Washington state attorney general sues Covid-19 testing company that has more than 275 locations nationwide


Washington state Attorney General Bob Ferguson filed the lawsuit Monday against the Center for COVID Control (CCC), its testing lab and two of its co-founders, according to a news release from his office.
The company "frequently failed to report any test results at all, causing potentially COVID-19 free individuals to isolate and miss work, travel, and time with loved ones unnecessarily," and often provided inaccurate results, the lawsuit alleges.
Further, the lawsuit accuses CCC of "(engaging) in unfair or deceptive acts or practices in violation of the Consumer Protection Act," adding that customers' insurance information was "unfairly and deceptively" collected.
The law helps protect people from "unfair methods of competition and unfair or deceptive acts or practices in the conduct of any trade or commerce" according to the Washington state legislature.
CNN has reached out to CCC for comment.
The company offers more than 275 testing locations nationwide, according to its website, where it describes itself as a "distinctive organization applying the highest level of service in the fight" against Covid-19.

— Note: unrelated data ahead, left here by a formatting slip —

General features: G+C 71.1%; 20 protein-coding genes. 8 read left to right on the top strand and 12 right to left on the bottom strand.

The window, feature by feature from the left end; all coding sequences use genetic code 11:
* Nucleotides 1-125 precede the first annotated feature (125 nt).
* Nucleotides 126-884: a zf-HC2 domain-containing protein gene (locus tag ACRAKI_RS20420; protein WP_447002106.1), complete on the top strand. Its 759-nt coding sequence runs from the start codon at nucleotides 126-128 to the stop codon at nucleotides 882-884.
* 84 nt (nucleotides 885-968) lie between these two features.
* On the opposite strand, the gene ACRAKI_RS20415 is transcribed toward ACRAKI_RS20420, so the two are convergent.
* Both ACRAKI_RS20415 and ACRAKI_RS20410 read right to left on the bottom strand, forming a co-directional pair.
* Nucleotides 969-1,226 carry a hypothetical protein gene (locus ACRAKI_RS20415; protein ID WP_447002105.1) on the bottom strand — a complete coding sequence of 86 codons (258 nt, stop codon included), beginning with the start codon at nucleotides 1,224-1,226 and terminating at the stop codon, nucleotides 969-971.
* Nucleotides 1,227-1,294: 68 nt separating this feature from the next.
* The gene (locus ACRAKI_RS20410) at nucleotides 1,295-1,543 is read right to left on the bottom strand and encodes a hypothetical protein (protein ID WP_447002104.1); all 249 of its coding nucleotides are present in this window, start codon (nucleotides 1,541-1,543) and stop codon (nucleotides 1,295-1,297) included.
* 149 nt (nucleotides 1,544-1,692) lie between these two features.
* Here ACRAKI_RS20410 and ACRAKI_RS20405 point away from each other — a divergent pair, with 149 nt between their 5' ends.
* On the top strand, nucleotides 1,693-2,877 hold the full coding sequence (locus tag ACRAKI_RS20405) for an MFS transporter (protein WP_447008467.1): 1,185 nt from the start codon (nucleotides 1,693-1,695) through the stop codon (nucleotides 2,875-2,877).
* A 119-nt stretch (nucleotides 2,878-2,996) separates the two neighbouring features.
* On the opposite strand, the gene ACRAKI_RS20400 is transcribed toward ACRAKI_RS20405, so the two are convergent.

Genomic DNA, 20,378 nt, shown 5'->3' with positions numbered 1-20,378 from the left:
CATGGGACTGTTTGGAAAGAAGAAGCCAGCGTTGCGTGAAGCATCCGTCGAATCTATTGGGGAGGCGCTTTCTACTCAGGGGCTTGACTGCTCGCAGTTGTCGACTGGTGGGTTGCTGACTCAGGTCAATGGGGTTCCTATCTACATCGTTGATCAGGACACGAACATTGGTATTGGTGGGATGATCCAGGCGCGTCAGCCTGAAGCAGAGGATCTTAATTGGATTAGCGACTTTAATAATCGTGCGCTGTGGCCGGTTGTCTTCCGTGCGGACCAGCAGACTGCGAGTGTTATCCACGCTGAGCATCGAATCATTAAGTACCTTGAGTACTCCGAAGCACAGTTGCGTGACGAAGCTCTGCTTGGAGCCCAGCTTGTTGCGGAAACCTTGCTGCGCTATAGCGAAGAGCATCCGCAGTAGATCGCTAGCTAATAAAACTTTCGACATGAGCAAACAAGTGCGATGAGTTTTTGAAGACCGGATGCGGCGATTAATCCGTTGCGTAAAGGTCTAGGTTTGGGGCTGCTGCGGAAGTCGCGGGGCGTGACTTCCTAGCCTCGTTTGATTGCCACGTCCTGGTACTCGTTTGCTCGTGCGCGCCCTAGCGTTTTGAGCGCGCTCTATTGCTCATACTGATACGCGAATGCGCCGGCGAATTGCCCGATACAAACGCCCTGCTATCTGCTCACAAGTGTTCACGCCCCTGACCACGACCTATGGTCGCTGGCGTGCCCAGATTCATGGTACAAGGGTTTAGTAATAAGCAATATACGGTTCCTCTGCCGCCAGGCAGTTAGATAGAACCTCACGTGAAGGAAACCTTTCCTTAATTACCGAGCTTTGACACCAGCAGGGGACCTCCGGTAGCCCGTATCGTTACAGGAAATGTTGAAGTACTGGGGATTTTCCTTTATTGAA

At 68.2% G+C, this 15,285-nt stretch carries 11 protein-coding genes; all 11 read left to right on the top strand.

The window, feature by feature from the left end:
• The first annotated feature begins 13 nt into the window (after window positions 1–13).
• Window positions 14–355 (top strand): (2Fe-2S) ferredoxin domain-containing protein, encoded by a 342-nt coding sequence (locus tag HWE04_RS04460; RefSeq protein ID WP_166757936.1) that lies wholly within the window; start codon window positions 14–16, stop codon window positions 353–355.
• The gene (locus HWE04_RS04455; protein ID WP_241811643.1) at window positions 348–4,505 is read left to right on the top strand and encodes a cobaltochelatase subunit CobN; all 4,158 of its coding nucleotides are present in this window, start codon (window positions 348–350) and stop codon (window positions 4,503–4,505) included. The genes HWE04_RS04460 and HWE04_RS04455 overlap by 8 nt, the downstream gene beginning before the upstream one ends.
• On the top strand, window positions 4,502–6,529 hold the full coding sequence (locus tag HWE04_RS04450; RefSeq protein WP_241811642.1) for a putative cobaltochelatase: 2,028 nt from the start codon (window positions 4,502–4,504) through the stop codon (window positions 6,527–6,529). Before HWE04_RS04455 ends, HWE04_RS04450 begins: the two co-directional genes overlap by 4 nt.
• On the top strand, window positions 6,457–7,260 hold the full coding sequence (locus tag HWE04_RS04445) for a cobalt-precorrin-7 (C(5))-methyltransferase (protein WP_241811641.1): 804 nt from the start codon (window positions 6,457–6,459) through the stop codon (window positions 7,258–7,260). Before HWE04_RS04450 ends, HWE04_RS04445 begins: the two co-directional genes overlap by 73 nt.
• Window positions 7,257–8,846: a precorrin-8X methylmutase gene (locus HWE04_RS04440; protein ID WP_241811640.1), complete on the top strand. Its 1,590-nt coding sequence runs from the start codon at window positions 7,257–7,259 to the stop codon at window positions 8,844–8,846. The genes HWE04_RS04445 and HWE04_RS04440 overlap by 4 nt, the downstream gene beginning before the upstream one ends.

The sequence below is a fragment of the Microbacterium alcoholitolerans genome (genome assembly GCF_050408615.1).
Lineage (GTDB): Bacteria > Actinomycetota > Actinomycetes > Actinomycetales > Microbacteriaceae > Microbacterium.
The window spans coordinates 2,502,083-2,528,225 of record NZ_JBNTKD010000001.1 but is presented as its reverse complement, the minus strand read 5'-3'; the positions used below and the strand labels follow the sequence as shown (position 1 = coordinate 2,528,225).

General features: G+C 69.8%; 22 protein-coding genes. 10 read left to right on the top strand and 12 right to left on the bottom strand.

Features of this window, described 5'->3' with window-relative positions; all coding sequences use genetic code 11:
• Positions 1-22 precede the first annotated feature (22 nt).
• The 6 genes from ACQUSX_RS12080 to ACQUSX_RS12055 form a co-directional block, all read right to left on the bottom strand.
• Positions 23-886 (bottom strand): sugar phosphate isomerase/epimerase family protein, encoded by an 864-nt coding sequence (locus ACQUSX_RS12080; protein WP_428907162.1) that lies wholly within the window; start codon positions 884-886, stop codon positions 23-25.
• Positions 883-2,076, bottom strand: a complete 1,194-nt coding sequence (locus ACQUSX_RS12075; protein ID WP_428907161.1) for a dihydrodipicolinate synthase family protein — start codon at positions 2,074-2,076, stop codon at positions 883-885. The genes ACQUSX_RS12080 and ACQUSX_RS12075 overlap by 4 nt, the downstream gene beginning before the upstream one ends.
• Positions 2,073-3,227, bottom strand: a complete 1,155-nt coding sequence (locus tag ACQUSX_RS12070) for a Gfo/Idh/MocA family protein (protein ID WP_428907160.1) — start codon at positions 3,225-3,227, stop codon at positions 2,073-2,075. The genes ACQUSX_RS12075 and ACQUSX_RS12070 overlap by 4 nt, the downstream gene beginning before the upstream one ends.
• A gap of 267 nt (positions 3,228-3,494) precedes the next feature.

CCC announced last month that it would be pausing operations from January 14 through January 22 because "unusually high patient demand has stressed staffing resources, as has been widely reported, in a subset of our locations, affecting our usual customer service standards and diagnostic goals."
The company recently extended its pause of operations and didn't indicate when it would reopen.
"CCC remains committed to providing the highest level of customer service and diagnostic quality and will not resume collection of patient samples until staffing resources permit CCC to operate at full capacity," the company said at the time of the pause. "CCC will provide an update on reopening plans when appropriate."
With the winter surge leading to an increased demand for Covid-19 testing, several state attorneys general have urged caution among residents trying to find reliable testing sites. Attorneys general in Oregon, New Mexico and Illinois warned consumers of "pop-up" Covid-19 testing sites that might give false results or skim personal information.
Prior to CCC's closing, the company had "at least 13 testing sites in Washington" the lawsuit said. The company only had a license to operate in one of those locations, the suit added.
"Center for Covid Control is committed to serving our patients in the safest, most accurate and most compliant manner," CCC co-founder and CEO Aleya Siyaj previously said in a news release. "Regrettably, due to our rapid growth and the unprecedented recent demand for testing, we haven't been able to meet all our commitments."